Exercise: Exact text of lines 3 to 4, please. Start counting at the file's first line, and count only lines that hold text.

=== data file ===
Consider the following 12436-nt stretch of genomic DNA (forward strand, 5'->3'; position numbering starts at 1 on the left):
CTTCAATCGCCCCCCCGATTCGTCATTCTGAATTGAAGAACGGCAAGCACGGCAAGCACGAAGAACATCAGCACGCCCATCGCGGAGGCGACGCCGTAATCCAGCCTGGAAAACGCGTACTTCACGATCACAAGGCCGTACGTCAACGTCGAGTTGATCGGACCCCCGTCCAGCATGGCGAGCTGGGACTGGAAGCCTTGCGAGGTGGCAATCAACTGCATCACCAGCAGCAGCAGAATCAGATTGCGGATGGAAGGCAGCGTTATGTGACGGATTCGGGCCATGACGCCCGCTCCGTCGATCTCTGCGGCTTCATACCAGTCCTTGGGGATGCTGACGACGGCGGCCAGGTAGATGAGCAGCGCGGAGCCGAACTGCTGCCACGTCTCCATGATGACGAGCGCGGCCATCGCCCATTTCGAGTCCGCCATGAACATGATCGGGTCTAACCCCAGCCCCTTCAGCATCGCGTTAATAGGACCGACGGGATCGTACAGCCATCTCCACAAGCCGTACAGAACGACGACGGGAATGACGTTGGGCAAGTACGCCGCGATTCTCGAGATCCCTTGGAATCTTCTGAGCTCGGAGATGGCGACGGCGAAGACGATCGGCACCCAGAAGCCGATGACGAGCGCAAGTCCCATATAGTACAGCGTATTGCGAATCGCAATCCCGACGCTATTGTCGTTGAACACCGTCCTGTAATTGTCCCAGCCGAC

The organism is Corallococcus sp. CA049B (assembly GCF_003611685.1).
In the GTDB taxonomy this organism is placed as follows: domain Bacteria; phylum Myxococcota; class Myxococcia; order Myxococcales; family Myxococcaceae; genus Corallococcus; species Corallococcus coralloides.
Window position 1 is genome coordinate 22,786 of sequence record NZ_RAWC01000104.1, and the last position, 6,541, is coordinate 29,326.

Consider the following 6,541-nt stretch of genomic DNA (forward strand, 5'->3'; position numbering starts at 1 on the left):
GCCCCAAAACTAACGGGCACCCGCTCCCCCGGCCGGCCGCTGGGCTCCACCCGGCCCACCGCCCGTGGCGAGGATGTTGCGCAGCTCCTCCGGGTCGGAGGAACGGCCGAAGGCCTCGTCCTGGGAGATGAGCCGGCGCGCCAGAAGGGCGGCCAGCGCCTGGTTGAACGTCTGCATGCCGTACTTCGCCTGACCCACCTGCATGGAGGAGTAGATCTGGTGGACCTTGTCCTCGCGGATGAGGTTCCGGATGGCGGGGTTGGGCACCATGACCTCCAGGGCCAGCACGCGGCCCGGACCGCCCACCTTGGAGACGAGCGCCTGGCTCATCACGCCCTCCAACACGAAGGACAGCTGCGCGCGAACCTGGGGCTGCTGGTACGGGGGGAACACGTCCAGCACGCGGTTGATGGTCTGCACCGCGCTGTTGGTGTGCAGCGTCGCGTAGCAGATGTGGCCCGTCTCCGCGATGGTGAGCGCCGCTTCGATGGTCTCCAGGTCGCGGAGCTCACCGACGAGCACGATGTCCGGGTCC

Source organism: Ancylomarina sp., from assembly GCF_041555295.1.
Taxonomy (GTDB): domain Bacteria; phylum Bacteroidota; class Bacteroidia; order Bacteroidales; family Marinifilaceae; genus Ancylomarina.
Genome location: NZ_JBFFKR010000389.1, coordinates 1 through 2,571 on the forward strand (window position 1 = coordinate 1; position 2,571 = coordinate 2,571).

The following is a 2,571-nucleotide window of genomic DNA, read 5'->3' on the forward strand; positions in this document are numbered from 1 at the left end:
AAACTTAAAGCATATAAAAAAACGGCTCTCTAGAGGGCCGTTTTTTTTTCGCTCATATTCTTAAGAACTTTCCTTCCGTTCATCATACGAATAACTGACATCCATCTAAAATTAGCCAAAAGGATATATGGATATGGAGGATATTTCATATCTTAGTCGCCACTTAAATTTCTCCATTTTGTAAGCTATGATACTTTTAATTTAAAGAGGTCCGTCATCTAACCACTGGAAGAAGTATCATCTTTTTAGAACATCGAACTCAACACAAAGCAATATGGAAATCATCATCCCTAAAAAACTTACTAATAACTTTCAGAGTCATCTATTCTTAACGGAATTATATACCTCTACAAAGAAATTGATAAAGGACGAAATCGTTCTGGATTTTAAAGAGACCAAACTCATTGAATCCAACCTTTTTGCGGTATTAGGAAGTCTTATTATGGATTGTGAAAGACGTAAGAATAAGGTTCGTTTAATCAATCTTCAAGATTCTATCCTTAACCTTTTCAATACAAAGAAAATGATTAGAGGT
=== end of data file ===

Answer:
The organism is Corallococcus sp. CA049B (assembly GCF_003611685.1).
In the GTDB taxonomy this organism is placed as follows: domain Bacteria; phylum Myxococcota; class Myxococcia; order Myxococcales; family Myxococcaceae; genus Corallococcus; species Corallococcus coralloides.